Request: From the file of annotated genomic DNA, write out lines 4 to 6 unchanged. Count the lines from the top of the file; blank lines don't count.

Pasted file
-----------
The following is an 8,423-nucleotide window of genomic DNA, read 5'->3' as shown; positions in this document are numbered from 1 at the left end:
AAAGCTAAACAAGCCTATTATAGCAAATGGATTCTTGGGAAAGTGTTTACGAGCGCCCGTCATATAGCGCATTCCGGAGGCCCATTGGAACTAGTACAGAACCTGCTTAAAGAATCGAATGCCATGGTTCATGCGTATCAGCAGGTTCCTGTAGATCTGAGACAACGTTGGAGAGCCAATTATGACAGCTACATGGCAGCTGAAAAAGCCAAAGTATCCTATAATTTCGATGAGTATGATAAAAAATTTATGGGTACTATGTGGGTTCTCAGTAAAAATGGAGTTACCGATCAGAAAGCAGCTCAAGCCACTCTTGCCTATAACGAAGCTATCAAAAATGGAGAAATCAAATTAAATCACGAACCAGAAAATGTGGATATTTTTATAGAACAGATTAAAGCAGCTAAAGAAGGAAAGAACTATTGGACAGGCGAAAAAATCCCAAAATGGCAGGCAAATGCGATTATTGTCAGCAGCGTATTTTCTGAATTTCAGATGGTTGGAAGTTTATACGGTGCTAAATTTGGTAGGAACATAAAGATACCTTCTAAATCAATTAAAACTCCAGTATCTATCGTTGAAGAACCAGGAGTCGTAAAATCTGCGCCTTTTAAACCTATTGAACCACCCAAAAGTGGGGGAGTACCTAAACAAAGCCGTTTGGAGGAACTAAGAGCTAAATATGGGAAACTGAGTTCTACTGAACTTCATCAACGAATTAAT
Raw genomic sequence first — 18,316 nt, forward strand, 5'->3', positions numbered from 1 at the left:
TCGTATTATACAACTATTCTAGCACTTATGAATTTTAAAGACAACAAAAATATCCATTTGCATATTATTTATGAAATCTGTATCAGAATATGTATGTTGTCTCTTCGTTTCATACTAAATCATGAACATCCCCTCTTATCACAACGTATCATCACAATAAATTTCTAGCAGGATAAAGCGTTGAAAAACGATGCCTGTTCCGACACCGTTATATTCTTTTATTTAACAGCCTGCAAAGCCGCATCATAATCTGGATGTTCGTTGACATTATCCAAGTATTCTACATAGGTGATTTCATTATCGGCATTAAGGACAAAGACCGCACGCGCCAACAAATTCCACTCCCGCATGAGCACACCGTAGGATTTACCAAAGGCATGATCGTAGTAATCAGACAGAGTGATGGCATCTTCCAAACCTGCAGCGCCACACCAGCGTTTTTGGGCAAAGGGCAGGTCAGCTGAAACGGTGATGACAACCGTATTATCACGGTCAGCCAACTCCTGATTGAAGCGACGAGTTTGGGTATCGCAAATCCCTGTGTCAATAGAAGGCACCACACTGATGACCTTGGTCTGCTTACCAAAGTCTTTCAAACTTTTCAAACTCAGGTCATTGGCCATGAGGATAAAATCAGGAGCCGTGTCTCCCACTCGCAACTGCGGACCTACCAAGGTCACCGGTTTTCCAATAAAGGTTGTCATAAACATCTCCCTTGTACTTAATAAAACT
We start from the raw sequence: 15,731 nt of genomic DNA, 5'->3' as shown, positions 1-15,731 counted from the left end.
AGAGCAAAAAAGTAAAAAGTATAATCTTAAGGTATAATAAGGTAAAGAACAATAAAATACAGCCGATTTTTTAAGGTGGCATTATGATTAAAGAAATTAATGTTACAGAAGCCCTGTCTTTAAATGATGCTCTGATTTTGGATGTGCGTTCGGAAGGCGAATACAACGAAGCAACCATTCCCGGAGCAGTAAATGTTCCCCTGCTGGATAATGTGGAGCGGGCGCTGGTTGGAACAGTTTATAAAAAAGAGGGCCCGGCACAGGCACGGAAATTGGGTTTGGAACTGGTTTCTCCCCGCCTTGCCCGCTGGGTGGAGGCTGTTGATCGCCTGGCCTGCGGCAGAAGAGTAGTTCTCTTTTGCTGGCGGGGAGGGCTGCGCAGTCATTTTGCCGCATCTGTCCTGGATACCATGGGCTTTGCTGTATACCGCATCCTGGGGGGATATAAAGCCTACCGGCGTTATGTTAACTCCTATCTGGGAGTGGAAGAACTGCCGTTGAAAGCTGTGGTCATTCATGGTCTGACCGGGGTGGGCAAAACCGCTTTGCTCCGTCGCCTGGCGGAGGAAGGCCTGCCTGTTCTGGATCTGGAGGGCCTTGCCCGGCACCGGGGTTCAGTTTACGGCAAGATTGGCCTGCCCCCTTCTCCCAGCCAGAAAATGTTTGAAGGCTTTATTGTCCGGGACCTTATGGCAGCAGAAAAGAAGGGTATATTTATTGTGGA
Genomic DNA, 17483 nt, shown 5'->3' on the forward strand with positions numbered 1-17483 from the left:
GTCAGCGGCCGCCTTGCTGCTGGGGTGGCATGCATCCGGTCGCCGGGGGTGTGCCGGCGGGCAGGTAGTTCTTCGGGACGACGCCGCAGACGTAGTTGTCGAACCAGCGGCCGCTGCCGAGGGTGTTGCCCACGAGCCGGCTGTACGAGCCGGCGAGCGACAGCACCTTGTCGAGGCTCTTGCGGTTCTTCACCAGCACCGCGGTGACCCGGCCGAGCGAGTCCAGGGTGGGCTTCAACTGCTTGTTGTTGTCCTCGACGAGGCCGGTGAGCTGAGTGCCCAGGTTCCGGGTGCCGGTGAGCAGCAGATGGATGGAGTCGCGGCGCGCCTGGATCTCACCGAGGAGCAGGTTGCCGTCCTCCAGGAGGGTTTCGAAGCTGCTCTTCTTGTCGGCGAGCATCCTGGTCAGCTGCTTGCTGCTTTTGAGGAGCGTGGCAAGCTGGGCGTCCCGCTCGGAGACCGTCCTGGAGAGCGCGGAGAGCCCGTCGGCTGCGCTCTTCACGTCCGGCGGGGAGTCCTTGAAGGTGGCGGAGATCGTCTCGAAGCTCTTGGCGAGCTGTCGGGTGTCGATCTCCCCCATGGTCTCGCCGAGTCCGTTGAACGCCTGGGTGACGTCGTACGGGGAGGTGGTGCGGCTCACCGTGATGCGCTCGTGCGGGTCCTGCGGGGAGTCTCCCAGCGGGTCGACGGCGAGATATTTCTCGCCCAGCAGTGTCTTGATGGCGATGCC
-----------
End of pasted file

TCGTATTATACAACTATTCTAGCACTTATGAATTTTAAAGACAACAAAAATATCCATTTGCATATTATTTATGAAATCTGTATCAGAATATGTATGTTGTCTCTTCGTTTCATACTAAATCATGAACATCCCCTCTTATCACAACGTATCATCACAATAAATTTCTAGCAGGATAAAGCGTTGAAAAACGATGCCTGTTCCGACACCGTTATATTCTTTTATTTAACAGCCTGCAAAGCCGCATCATAATCTGGATGTTCGTTGACATTATCCAAGTATTCTACATAGGTGATTTCATTATCGGCATTAAGGACAAAGACCGCACGCGCCAACAAATTCCACTCCCGCATGAGCACACCGTAGGATTTACCAAAGGCATGATCGTAGTAATCAGACAGAGTGATGGCATCTTCCAAACCTGCAGCGCCACACCAGCGTTTTTGGGCAAAGGGCAGGTCAGCTGAAACGGTGATGACAACCGTATTATCACGGTCAGCCAACTCCTGATTGAAGCGACGAGTTTGGGTATCGCAAATCCCTGTGTCAATAGAAGGCACCACACTGATGACCTTGGTCTGCTTACCAAAGTCTTTCAAACTTTTCAAACTCAGGTCATTGGCCATGAGGATAAAATCAGGAGCCGTGTCTCCCACTCGCAACTGCGGACCTACCAAGGTCACCGGTTTTCCAATAAAGGTTGTCATAAACATCTCCCTTGTACTTAATAAAACT
We start from the raw sequence: 15,731 nt of genomic DNA, 5'->3' as shown, positions 1-15,731 counted from the left end.
AGAGCAAAAAAGTAAAAAGTATAATCTTAAGGTATAATAAGGTAAAGAACAATAAAATACAGCCGATTTTTTAAGGTGGCATTATGATTAAAGAAATTAATGTTACAGAAGCCCTGTCTTTAAATGATGCTCTGATTTTGGATGTGCGTTCGGAAGGCGAATACAACGAAGCAACCATTCCCGGAGCAGTAAATGTTCCCCTGCTGGATAATGTGGAGCGGGCGCTGGTTGGAACAGTTTATAAAAAAGAGGGCCCGGCACAGGCACGGAAATTGGGTTTGGAACTGGTTTCTCCCCGCCTTGCCCGCTGGGTGGAGGCTGTTGATCGCCTGGCCTGCGGCAGAAGAGTAGTTCTCTTTTGCTGGCGGGGAGGGCTGCGCAGTCATTTTGCCGCATCTGTCCTGGATACCATGGGCTTTGCTGTATACCGCATCCTGGGGGGATATAAAGCCTACCGGCGTTATGTTAACTCCTATCTGGGAGTGGAAGAACTGCCGTTGAAAGCTGTGGTCATTCATGGTCTGACCGGGGTGGGCAAAACCGCTTTGCTCCGTCGCCTGGCGGAGGAAGGCCTGCCTGTTCTGGATCTGGAGGGCCTTGCCCGGCACCGGGGTTCAGTTTACGGCAAGATTGGCCTGCCCCCTTCTCCCAGCCAGAAAATGTTTGAAGGCTTTATTGTCCGGGACCTTATGGCAGCAGAAAAGAAGGGTATATTTATTGTGGA